The biggest primary school academy trust in England is to give food to parents to prevent “family hunger”.
The Reach2 trust is going to put “community fridges” in its schools to provide food for families who otherwise would not be able to afford it.
The project is being launched in five schools in the east of England, with the aim of expanding to all of the trust’s 60 primary schools.
Trust chief Sir Steve Lancashire says it’s “heartbreaking” that it is needed.
“We often hear about children going to school hungry because their families simply cannot afford to provide them with the food that they would want to,” says Sir Steve, Reach2’s chief executive.
“To think that this is happening in 2019 is heartbreaking,” said Sir Steve.
He says the problem is “very widespread” in the deprived areas where many of the trust’s schools are located.
“The demands on families are rising, but wages are low, work can be hard to come by – and life is complex,” says Sir Steve.
There have been growing numbers of schools providing food to parents in need – with the National Governance Association reporting last month that 8% of governors were in schools which were operating food banks.
This latest project will see the biggest academy group in the primary sector offering free food in its schools, using fridges donated by the manufacturer Amica.
The food will include surplus school meals and food approaching its use-by date, such as fruit, cheese, eggs, vegetables and yoghurts.
“Every week school kitchens have to discard food,” says Sir Steve. But he hopes the community fridges will put the food to better use in tackling “family hunger”.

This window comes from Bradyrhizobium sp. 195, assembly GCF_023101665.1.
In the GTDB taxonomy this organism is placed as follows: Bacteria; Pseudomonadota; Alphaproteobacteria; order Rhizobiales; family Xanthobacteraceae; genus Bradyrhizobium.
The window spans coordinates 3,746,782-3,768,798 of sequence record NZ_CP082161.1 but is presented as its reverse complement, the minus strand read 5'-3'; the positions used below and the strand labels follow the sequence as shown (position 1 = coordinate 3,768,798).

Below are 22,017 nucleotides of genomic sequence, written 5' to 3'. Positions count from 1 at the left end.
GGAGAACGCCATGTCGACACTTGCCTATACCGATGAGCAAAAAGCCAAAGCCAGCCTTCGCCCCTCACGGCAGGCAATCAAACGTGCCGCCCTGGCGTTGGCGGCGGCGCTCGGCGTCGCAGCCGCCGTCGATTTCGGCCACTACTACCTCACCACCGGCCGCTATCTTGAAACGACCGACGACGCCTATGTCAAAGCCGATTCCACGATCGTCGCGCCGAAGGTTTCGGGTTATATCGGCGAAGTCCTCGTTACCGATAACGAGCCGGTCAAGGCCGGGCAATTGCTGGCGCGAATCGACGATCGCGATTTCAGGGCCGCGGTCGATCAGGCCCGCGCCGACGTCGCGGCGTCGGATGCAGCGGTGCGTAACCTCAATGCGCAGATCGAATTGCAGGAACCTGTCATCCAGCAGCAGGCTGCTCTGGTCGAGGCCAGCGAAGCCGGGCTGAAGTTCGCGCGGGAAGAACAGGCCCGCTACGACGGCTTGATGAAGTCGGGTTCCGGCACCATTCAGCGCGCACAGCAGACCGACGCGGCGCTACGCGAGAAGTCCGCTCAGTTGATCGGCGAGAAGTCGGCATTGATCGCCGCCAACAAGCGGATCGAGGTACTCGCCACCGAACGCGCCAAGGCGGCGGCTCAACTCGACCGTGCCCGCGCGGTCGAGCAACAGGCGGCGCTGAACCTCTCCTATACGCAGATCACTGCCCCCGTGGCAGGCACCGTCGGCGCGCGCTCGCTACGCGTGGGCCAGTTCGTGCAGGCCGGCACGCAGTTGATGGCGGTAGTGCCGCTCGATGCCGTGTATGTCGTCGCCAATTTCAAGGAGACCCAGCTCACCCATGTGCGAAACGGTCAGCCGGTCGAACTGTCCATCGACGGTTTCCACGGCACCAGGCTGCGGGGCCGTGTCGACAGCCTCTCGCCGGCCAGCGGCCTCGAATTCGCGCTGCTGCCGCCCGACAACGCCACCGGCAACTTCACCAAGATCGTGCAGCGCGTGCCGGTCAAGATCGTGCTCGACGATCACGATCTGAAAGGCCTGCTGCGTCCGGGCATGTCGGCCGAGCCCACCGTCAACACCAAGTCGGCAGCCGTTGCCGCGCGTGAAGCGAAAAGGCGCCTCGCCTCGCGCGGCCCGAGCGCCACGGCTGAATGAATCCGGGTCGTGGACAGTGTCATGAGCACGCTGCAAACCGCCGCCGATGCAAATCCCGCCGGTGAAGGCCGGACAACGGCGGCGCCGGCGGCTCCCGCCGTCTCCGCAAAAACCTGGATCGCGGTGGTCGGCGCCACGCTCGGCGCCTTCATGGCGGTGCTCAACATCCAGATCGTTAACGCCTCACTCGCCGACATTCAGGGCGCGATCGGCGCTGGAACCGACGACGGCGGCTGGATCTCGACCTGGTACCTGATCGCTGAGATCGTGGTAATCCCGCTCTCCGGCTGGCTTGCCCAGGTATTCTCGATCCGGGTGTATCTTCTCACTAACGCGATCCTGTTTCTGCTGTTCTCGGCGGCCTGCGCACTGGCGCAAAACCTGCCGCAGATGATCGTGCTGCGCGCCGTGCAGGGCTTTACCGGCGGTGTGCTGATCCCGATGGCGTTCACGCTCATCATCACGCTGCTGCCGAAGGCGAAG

It will begin next week with Reach2’s primary schools in Colchester and Clacton in Essex and Ipswich, Beccles and Lowestoft in Suffolk.
Food banks usually provide supplies to people who have referrals from social services, GPs or schools.
But the community fridges in school will be available to any parents who need to take food – and will be “discreetly placed to avoid any stigma”.
Sir Steve says he does not expect parents to abuse the offer – but says he would rather see a few people wrongly getting free food than see families going hungry.
“Parents are genuinely on the breadline,” he says.
Unity primary academy, near Colchester, is one of the schools piloting the food scheme – and its co-head Lucy Williams says it is a response to a daily problem.
“More and more people are relying on food banks,” she says.
Those needing help can include families where both parents are working, she says, with families struggling with low wages and high living costs.
Such working families and those on benefits can end up with “very little left over at the end of the month”, says Miss Williams.
It might be a case of having to decide whether to pay for electricity or food, she says.
When children come to school without having eaten, she says, it affects their behaviour, “making terrible decisions and not able to focus”.
She says teachers can hear from children themselves about anxieties over a lack of food.
For anyone doubting that children really are not being fed, she says: “Come and spend a day at school. There could be different reasons for hunger, but many people face challenges that put a strain on what’s available at home.”
The community fridges project, she hopes, will mean that “families won’t have to worry about hunger”.